He was nine years old; he was a child; but he knew his own soul, it was dear to him, he protected it as the eyelid protects the eye, and did not let anyone into his soul without the key of love. His educators complained that he did not want to learn, yet his soul was overflowing with a thirst for knowledge. And he learned from Kapitonych, from his nurse, from Nadinka, from Vassily Lukich, but not from his teachers. The water that his father and the teacher had expected to turn their mill-wheels had long since seeped away and was working elsewhere.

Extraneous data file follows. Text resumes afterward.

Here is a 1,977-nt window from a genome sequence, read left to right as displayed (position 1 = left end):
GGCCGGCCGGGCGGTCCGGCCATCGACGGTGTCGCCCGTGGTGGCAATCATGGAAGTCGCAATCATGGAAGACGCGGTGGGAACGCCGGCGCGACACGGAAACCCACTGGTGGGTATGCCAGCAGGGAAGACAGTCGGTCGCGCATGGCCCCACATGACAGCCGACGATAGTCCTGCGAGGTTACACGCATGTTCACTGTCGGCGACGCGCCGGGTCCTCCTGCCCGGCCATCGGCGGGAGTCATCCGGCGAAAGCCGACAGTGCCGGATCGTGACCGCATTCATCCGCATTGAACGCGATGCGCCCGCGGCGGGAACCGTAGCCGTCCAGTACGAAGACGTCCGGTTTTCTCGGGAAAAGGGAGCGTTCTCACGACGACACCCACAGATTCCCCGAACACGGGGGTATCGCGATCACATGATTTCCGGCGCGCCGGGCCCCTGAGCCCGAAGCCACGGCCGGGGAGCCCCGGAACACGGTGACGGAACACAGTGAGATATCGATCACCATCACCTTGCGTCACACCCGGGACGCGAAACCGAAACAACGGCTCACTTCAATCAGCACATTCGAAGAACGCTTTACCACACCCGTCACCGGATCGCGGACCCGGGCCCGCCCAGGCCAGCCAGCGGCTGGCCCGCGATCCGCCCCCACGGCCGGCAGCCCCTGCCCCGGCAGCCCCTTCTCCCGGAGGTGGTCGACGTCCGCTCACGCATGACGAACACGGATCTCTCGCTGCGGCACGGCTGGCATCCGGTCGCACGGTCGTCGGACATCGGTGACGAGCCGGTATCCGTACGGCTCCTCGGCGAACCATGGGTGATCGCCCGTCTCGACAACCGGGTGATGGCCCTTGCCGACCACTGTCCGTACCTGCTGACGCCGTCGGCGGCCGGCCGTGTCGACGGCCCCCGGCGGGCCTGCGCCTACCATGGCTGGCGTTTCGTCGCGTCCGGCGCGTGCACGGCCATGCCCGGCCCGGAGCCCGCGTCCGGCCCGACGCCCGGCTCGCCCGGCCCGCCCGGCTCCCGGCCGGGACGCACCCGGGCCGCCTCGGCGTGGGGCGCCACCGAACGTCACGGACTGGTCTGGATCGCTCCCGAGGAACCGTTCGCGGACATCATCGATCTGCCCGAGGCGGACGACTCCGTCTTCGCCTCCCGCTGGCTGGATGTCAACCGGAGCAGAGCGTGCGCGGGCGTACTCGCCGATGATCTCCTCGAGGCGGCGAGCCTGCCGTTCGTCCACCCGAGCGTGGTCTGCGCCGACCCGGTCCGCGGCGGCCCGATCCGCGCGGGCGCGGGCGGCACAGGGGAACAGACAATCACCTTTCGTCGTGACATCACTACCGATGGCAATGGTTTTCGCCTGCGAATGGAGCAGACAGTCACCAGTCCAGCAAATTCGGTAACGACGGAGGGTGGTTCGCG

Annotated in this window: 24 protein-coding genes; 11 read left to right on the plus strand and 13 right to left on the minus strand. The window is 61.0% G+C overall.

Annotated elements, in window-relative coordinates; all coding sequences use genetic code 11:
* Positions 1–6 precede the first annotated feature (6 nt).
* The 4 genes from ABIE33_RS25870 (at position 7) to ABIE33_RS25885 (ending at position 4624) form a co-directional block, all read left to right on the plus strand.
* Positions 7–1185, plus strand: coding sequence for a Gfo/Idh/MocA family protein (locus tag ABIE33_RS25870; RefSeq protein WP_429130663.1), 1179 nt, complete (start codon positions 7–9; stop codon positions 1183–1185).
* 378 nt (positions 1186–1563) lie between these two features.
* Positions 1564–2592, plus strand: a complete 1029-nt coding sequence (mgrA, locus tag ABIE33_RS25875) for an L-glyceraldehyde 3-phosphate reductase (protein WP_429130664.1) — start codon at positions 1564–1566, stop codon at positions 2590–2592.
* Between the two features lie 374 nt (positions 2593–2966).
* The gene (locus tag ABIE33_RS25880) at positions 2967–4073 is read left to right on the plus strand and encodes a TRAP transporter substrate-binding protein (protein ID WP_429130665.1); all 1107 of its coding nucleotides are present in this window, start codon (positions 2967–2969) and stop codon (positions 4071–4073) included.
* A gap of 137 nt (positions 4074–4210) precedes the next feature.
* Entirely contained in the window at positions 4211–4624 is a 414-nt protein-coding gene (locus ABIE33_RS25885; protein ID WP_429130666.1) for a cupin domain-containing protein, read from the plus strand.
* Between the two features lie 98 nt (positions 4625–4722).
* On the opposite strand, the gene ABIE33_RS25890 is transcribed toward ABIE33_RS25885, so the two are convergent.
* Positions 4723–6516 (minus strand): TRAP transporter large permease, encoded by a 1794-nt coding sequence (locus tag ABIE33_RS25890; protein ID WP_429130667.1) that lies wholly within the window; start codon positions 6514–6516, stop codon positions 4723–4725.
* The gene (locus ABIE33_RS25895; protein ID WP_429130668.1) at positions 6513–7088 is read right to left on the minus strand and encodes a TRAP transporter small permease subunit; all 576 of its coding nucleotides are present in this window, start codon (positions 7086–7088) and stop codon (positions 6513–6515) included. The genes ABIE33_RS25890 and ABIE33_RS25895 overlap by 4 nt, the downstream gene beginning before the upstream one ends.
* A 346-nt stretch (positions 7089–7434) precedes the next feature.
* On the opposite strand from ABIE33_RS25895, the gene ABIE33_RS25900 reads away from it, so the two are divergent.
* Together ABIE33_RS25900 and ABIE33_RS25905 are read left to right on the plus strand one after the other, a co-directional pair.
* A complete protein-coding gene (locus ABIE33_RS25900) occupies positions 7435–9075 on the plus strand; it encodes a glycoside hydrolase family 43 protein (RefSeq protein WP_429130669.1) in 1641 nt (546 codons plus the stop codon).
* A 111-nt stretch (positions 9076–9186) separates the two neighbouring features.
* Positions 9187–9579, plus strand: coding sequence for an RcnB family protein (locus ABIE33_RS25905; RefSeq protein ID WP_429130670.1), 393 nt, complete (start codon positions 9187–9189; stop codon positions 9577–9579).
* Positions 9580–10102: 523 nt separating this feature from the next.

Tolstoy, teaching or telling stories

Lazily searching for those words, so that I wouldn't have to retype them, I came across what must be an out-of-copyright earlier translation, probably Constance Garnett's. All I can say is, I'm more than glad I waited until last year to make my belated start on Russian literature. I have neither expertise nor comparisons to make, but Richard Pevear and Larissa Volokhonsky must be the best around. Maybe I won't continue to read just Russian literature; I'll read Russian literature as rendered by them.

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